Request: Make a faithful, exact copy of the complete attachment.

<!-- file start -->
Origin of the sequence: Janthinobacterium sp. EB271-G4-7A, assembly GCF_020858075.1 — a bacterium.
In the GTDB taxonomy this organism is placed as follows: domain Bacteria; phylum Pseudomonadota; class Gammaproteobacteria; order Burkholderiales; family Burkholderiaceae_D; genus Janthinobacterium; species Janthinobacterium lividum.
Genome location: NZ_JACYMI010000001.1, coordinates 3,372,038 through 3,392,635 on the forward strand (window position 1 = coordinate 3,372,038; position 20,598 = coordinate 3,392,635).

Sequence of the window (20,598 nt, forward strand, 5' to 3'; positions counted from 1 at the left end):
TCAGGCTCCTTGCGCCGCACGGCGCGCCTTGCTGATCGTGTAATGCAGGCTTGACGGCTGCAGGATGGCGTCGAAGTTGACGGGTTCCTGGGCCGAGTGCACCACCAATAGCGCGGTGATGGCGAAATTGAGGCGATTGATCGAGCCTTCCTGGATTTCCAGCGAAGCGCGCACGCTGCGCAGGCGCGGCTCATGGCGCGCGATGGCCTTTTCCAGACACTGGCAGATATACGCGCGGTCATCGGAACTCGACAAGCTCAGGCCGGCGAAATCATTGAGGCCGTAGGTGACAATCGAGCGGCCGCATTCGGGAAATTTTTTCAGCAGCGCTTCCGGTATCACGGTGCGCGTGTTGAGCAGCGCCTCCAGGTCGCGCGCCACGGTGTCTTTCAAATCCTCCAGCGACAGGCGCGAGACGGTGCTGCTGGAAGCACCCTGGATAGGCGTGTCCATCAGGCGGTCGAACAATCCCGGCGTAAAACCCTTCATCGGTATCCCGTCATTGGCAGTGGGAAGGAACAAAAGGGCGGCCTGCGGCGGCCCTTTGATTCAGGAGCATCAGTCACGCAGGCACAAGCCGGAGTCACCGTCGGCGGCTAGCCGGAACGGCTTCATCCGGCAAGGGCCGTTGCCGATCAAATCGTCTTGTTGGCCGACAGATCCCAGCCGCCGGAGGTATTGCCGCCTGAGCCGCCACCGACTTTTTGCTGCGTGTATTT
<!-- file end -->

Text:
Origin of the sequence: Janthinobacterium sp. EB271-G4-7A, assembly GCF_020858075.1 — a bacterium.
In the GTDB taxonomy this organism is placed as follows: domain Bacteria; phylum Pseudomonadota; class Gammaproteobacteria; order Burkholderiales; family Burkholderiaceae_D; genus Janthinobacterium; species Janthinobacterium lividum.
Genome location: NZ_JACYMI010000001.1, coordinates 3,372,038 through 3,392,635 on the forward strand (window position 1 = coordinate 3,372,038; position 20,598 = coordinate 3,392,635).

Sequence of the window (20,598 nt, forward strand, 5' to 3'; positions counted from 1 at the left end):
TCAGGCTCCTTGCGCCGCACGGCGCGCCTTGCTGATCGTGTAATGCAGGCTTGACGGCTGCAGGATGGCGTCGAAGTTGACGGGTTCCTGGGCCGAGTGCACCACCAATAGCGCGGTGATGGCGAAATTGAGGCGATTGATCGAGCCTTCCTGGATTTCCAGCGAAGCGCGCACGCTGCGCAGGCGCGGCTCATGGCGCGCGATGGCCTTTTCCAGACACTGGCAGATATACGCGCGGTCATCGGAACTCGACAAGCTCAGGCCGGCGAAATCATTGAGGCCGTAGGTGACAATCGAGCGGCCGCATTCGGGAAATTTTTTCAGCAGCGCTTCCGGTATCACGGTGCGCGTGTTGAGCAGCGCCTCCAGGTCGCGCGCCACGGTGTCTTTCAAATCCTCCAGCGACAGGCGCGAGACGGTGCTGCTGGAAGCACCCTGGATAGGCGTGTCCATCAGGCGGTCGAACAATCCCGGCGTAAAACCCTTCATCGGTATCCCGTCATTGGCAGTGGGAAGGAACAAAAGGGCGGCCTGCGGCGGCCCTTTGATTCAGGAGCATCAGTCACGCAGGCACAAGCCGGAGTCACCGTCGGCGGCTAGCCGGAACGGCTTCATCCGGCAAGGGCCGTTGCCGATCAAATCGTCTTGTTGGCCGACAGATCCCAGCCGCCGGAGGTATTGCCGCCTGAGCCGCCACCGACTTTTTGCTGCGTGTATTT